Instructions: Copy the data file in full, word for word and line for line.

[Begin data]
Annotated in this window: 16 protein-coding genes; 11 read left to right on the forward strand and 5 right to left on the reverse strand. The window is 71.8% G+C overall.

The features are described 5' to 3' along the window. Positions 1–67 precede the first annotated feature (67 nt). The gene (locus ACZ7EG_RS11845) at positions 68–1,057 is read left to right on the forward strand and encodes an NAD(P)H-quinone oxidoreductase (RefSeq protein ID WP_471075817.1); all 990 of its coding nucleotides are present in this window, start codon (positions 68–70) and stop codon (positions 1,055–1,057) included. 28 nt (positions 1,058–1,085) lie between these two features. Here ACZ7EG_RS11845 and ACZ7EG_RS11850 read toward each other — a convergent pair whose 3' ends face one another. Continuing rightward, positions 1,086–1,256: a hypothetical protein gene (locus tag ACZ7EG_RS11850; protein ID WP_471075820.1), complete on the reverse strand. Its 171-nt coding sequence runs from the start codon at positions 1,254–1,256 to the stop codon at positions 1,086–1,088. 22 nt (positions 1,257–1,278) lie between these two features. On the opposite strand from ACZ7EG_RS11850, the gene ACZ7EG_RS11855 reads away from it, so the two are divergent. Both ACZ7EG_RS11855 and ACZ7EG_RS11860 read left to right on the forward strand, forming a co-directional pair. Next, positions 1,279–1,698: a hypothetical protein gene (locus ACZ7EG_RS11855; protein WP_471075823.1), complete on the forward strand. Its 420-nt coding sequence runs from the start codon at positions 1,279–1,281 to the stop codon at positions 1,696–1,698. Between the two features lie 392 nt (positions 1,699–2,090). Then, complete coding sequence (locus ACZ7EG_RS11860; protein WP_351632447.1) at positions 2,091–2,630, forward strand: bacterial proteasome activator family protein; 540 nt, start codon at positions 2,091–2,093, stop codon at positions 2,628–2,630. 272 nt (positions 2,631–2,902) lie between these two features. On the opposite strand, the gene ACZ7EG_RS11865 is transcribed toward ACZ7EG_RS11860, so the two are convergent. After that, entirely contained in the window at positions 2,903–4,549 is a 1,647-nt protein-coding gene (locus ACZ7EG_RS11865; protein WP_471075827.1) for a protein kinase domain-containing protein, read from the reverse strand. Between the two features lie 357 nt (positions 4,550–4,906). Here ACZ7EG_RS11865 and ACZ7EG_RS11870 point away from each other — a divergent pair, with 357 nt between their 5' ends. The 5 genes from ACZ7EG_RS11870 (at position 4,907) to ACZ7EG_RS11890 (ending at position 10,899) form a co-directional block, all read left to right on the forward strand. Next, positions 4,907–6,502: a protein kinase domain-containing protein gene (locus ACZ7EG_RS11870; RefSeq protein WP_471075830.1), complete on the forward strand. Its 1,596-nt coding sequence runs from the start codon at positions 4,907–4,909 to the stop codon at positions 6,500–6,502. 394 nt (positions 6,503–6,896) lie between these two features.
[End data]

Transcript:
Annotated in this window: 16 protein-coding genes; 11 read left to right on the forward strand and 5 right to left on the reverse strand. The window is 71.8% G+C overall.

The features are described 5' to 3' along the window. Positions 1–67 precede the first annotated feature (67 nt). The gene (locus ACZ7EG_RS11845) at positions 68–1,057 is read left to right on the forward strand and encodes an NAD(P)H-quinone oxidoreductase (RefSeq protein ID WP_471075817.1); all 990 of its coding nucleotides are present in this window, start codon (positions 68–70) and stop codon (positions 1,055–1,057) included. 28 nt (positions 1,058–1,085) lie between these two features. Here ACZ7EG_RS11845 and ACZ7EG_RS11850 read toward each other — a convergent pair whose 3' ends face one another. Continuing rightward, positions 1,086–1,256: a hypothetical protein gene (locus tag ACZ7EG_RS11850; protein ID WP_471075820.1), complete on the reverse strand. Its 171-nt coding sequence runs from the start codon at positions 1,254–1,256 to the stop codon at positions 1,086–1,088. 22 nt (positions 1,257–1,278) lie between these two features. On the opposite strand from ACZ7EG_RS11850, the gene ACZ7EG_RS11855 reads away from it, so the two are divergent. Both ACZ7EG_RS11855 and ACZ7EG_RS11860 read left to right on the forward strand, forming a co-directional pair. Next, positions 1,279–1,698: a hypothetical protein gene (locus ACZ7EG_RS11855; protein WP_471075823.1), complete on the forward strand. Its 420-nt coding sequence runs from the start codon at positions 1,279–1,281 to the stop codon at positions 1,696–1,698. Between the two features lie 392 nt (positions 1,699–2,090). Then, complete coding sequence (locus ACZ7EG_RS11860; protein WP_351632447.1) at positions 2,091–2,630, forward strand: bacterial proteasome activator family protein; 540 nt, start codon at positions 2,091–2,093, stop codon at positions 2,628–2,630. 272 nt (positions 2,631–2,902) lie between these two features. On the opposite strand, the gene ACZ7EG_RS11865 is transcribed toward ACZ7EG_RS11860, so the two are convergent. After that, entirely contained in the window at positions 2,903–4,549 is a 1,647-nt protein-coding gene (locus ACZ7EG_RS11865; protein WP_471075827.1) for a protein kinase domain-containing protein, read from the reverse strand. Between the two features lie 357 nt (positions 4,550–4,906). Here ACZ7EG_RS11865 and ACZ7EG_RS11870 point away from each other — a divergent pair, with 357 nt between their 5' ends. The 5 genes from ACZ7EG_RS11870 (at position 4,907) to ACZ7EG_RS11890 (ending at position 10,899) form a co-directional block, all read left to right on the forward strand. Next, positions 4,907–6,502: a protein kinase domain-containing protein gene (locus ACZ7EG_RS11870; RefSeq protein WP_471075830.1), complete on the forward strand. Its 1,596-nt coding sequence runs from the start codon at positions 4,907–4,909 to the stop codon at positions 6,500–6,502. 394 nt (positions 6,503–6,896) lie between these two features.